Through the eye of the Eagle Sky
If life is a game, then curveballs come out of nowhere and storms threaten even the brightest days. Patricia Etienne’s collection of twenty poems and two short stories chronicles the pursuit of happiness in a world filled with tragedy. It centers on protagonists who fight to pick up the pieces when trust is broken and happiness is stolen. Etienne advises an “all is not lost” attitude. She encourages people to open their eyes and ears to what is going on around them—enlightenment is the name of the game.
Etienne’s strength is character development. The short stories feature likable, if flawed, characters. “The Battered Scarecrow” features a protagonist named Katherine who slowly comes to the realization that her husband, Patrick, is cheating on her. When Katherine finally confronts him, an argument ensues. With one wrong move, Patrick suffers a freak injury, and Katherine’s world is turned upside down. The second story, “When Black Smoke Invades,” sees twenty-nine-year-old Angela fired from her job and abandoned by her boss-lover. Both stories are about what happens when the storm approaches, and how the characters pick themselves up again after tragedy pierces their worlds.
The twenty poems in this collection are not nearly as well-defined as the short stories. They are, however, filled with equal passion. There are some moments of sharp wisdom in Etienne’s poems. “A Dismantle Cradle” includes the vivid declaration, “We sometimes get struck by our destiny.” It is in lines like this where the reader can perhaps hear “the cry of the eagle sky.”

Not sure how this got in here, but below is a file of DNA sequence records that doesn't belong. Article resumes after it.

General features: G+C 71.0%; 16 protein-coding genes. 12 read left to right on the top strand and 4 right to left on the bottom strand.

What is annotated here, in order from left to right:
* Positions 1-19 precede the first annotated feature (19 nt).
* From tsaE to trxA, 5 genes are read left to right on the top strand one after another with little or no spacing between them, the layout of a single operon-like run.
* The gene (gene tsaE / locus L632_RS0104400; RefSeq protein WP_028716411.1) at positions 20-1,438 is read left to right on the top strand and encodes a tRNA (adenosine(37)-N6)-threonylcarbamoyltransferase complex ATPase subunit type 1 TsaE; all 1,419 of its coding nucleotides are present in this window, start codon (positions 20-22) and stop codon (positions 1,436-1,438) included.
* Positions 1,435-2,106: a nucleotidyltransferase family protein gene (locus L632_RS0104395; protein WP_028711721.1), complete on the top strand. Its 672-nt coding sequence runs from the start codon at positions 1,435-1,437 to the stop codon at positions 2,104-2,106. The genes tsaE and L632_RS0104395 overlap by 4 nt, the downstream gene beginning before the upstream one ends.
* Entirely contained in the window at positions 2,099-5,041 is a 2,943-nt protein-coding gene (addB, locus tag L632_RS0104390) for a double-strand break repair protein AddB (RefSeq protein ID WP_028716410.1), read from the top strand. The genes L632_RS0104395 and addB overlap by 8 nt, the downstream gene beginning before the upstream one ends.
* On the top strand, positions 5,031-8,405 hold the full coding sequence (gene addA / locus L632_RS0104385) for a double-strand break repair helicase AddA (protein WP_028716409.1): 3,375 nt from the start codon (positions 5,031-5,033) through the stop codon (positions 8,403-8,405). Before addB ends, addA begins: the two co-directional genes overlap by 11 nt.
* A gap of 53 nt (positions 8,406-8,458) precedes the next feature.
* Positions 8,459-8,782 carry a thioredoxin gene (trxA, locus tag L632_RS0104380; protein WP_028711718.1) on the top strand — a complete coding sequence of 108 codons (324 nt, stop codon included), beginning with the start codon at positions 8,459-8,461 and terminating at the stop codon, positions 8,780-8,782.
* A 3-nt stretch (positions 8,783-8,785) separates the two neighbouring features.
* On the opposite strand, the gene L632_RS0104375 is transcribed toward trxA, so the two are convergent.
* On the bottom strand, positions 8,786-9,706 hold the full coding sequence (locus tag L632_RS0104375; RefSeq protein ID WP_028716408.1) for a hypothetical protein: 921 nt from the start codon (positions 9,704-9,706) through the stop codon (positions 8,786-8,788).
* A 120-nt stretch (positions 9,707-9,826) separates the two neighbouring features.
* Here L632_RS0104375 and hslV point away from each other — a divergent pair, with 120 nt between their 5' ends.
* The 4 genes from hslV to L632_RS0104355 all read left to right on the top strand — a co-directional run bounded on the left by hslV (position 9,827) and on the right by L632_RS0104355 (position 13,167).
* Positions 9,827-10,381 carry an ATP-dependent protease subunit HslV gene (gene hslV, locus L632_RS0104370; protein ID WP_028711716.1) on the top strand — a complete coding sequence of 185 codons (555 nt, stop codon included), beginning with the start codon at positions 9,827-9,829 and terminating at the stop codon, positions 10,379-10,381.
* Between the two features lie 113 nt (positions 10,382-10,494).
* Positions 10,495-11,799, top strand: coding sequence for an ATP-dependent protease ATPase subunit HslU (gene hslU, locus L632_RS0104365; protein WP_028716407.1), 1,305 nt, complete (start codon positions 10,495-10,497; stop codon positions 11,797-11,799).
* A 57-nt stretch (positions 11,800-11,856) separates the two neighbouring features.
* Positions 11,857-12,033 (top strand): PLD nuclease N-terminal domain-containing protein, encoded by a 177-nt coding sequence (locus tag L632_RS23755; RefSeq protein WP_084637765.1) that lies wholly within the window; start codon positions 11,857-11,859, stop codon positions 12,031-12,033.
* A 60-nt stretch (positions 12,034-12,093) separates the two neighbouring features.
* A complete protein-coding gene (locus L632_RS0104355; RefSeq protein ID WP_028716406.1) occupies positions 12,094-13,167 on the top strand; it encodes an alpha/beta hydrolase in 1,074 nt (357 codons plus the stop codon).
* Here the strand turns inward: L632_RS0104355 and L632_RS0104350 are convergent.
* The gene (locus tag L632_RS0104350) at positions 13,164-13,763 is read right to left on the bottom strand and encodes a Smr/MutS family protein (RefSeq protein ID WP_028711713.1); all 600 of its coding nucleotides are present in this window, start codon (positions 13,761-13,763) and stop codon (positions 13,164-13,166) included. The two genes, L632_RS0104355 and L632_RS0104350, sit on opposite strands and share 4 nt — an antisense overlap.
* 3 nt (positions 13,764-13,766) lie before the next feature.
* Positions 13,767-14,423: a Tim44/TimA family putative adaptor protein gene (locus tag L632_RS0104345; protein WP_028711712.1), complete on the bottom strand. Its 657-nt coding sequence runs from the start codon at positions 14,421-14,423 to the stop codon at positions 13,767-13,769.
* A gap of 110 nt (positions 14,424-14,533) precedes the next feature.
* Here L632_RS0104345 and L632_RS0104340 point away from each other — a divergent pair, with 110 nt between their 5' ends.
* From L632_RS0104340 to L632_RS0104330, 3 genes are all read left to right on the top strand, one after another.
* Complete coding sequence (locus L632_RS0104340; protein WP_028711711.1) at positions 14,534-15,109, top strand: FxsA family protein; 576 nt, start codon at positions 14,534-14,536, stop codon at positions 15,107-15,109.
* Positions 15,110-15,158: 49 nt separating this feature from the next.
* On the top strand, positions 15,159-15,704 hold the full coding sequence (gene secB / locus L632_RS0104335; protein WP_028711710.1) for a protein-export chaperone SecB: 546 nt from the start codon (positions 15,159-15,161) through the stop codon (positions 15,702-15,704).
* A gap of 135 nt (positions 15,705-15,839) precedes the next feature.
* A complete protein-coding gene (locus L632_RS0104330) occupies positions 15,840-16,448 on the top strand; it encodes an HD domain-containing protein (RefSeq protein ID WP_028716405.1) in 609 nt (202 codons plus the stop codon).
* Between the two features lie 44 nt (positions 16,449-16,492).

On the other hand, the poems are sometimes statements of the obvious. This excerpt from “My Life” is a prime example: “But life wouldn’t be life / Without its injuries.” The poems lack the subtlety of the short stories, and they need their own protagonists to give them meaning. The result is that the poems—notwithstanding the offer of a few bright moments—do not have near the impact of the short stories.
Through the eye of the Eagle Sky asks us to open our eyes to the bones hanging behind us, to point the finger away from others and toward ourselves. The common thread throughout this collection seems to be that the broken need to be mended, and that this can happen only if we expand our view to include all the possibilities the world has to offer.
Disclosure: This article is not an endorsement, but a review. The author of this book provided free copies of the book and paid a small fee to have their book reviewed by a professional reviewer. Foreword Reviews and Clarion Reviews make no guarantee that the author will receive a positive review. Foreword Magazine, Inc. is disclosing this in accordance with the Federal Trade Commission’s 16 CFR, Part 255.